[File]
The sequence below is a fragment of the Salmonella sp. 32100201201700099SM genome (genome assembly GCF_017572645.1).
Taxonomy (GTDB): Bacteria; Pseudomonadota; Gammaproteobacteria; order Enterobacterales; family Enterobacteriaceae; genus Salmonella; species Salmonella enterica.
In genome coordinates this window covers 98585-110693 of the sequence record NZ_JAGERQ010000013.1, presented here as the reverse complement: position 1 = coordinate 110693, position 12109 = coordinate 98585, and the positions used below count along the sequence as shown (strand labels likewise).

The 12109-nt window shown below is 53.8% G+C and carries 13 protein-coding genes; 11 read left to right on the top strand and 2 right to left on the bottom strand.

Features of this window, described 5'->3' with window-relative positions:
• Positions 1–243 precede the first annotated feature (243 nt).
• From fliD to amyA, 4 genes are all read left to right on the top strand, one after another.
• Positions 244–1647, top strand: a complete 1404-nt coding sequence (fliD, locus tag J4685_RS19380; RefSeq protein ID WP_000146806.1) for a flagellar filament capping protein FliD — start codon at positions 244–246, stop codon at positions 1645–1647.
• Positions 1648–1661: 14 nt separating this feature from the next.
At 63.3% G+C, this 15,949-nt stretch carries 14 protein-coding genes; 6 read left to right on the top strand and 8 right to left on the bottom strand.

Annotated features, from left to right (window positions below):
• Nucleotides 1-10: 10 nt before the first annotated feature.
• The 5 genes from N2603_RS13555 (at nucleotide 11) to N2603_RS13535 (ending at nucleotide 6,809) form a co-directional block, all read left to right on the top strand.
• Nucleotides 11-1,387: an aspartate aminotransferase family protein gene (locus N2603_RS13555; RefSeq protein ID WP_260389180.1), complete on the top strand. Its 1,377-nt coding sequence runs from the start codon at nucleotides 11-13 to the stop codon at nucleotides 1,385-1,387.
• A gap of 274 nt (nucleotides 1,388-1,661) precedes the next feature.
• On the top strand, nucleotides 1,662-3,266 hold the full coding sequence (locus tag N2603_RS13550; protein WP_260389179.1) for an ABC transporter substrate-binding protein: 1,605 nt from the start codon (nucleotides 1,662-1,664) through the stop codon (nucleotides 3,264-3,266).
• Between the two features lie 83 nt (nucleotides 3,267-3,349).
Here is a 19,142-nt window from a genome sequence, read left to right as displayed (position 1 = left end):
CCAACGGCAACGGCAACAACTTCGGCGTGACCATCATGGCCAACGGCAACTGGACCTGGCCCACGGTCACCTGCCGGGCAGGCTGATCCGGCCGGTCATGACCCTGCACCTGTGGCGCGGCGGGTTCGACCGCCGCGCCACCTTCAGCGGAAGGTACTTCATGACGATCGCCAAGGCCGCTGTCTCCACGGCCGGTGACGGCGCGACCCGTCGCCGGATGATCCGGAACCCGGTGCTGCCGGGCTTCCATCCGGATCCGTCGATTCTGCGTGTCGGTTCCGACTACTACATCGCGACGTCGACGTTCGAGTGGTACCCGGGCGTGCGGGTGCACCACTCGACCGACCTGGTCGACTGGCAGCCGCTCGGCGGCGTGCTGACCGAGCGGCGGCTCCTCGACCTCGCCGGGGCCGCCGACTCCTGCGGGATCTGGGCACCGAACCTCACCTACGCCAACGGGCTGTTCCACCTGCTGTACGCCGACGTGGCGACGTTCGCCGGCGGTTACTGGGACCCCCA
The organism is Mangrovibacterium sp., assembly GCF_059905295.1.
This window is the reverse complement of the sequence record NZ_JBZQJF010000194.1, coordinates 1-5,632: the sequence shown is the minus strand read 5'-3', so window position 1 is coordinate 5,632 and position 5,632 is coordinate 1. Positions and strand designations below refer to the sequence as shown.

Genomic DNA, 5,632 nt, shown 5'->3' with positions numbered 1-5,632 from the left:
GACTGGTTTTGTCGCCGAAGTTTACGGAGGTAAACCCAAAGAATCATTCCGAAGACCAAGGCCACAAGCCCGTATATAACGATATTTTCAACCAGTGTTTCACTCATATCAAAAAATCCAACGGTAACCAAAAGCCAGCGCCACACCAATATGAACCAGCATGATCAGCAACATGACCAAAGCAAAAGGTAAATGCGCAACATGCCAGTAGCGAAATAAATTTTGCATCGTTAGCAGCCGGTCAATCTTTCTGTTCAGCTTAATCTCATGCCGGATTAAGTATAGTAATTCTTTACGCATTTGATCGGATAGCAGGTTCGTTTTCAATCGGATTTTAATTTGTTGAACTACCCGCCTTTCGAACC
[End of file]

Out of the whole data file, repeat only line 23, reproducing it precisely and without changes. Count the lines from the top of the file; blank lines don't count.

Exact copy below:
GACTGGTTTTGTCGCCGAAGTTTACGGAGGTAAACCCAAAGAATCATTCCGAAGACCAAGGCCACAAGCCCGTATATAACGATATTTTCAACCAGTGTTTCACTCATATCAAAAAATCCAACGGTAACCAAAAGCCAGCGCCACACCAATATGAACCAGCATGATCAGCAACATGACCAAAGCAAAAGGTAAATGCGCAACATGCCAGTAGCGAAATAAATTTTGCATCGTTAGCAGCCGGTCAATCTTTCTGTTCAGCTTAATCTCATGCCGGATTAAGTATAGTAATTCTTTACGCATTTGATCGGATAGCAGGTTCGTTTTCAATCGGATTTTAATTTGTTGAACTACCCGCCTTTCGAACC